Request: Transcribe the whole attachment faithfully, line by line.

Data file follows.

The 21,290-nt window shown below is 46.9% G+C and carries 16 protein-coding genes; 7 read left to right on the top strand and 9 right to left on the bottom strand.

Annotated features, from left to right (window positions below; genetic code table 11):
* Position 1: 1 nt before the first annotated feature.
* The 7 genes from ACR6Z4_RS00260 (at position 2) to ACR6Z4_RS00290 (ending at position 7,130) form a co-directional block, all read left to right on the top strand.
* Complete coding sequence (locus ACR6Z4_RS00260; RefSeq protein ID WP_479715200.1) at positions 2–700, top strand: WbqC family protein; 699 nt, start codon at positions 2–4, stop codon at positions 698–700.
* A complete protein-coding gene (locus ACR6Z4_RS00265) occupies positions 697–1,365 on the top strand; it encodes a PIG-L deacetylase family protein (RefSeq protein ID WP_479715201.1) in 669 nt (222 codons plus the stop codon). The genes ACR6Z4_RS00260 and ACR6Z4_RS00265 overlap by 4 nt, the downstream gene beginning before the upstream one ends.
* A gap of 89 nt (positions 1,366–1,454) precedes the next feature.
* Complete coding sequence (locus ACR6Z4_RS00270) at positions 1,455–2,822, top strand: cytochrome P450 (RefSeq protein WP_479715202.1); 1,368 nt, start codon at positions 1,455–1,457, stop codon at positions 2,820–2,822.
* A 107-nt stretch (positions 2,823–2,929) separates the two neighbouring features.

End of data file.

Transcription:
The 21,290-nt window shown below is 46.9% G+C and carries 16 protein-coding genes; 7 read left to right on the top strand and 9 right to left on the bottom strand.

Annotated features, from left to right (window positions below; genetic code table 11):
* Position 1: 1 nt before the first annotated feature.
* The 7 genes from ACR6Z4_RS00260 (at position 2) to ACR6Z4_RS00290 (ending at position 7,130) form a co-directional block, all read left to right on the top strand.
* Complete coding sequence (locus ACR6Z4_RS00260; RefSeq protein ID WP_479715200.1) at positions 2–700, top strand: WbqC family protein; 699 nt, start codon at positions 2–4, stop codon at positions 698–700.
* A complete protein-coding gene (locus ACR6Z4_RS00265) occupies positions 697–1,365 on the top strand; it encodes a PIG-L deacetylase family protein (RefSeq protein ID WP_479715201.1) in 669 nt (222 codons plus the stop codon). The genes ACR6Z4_RS00260 and ACR6Z4_RS00265 overlap by 4 nt, the downstream gene beginning before the upstream one ends.
* A gap of 89 nt (positions 1,366–1,454) precedes the next feature.
* Complete coding sequence (locus ACR6Z4_RS00270) at positions 1,455–2,822, top strand: cytochrome P450 (RefSeq protein WP_479715202.1); 1,368 nt, start codon at positions 1,455–1,457, stop codon at positions 2,820–2,822.
* A 107-nt stretch (positions 2,823–2,929) separates the two neighbouring features.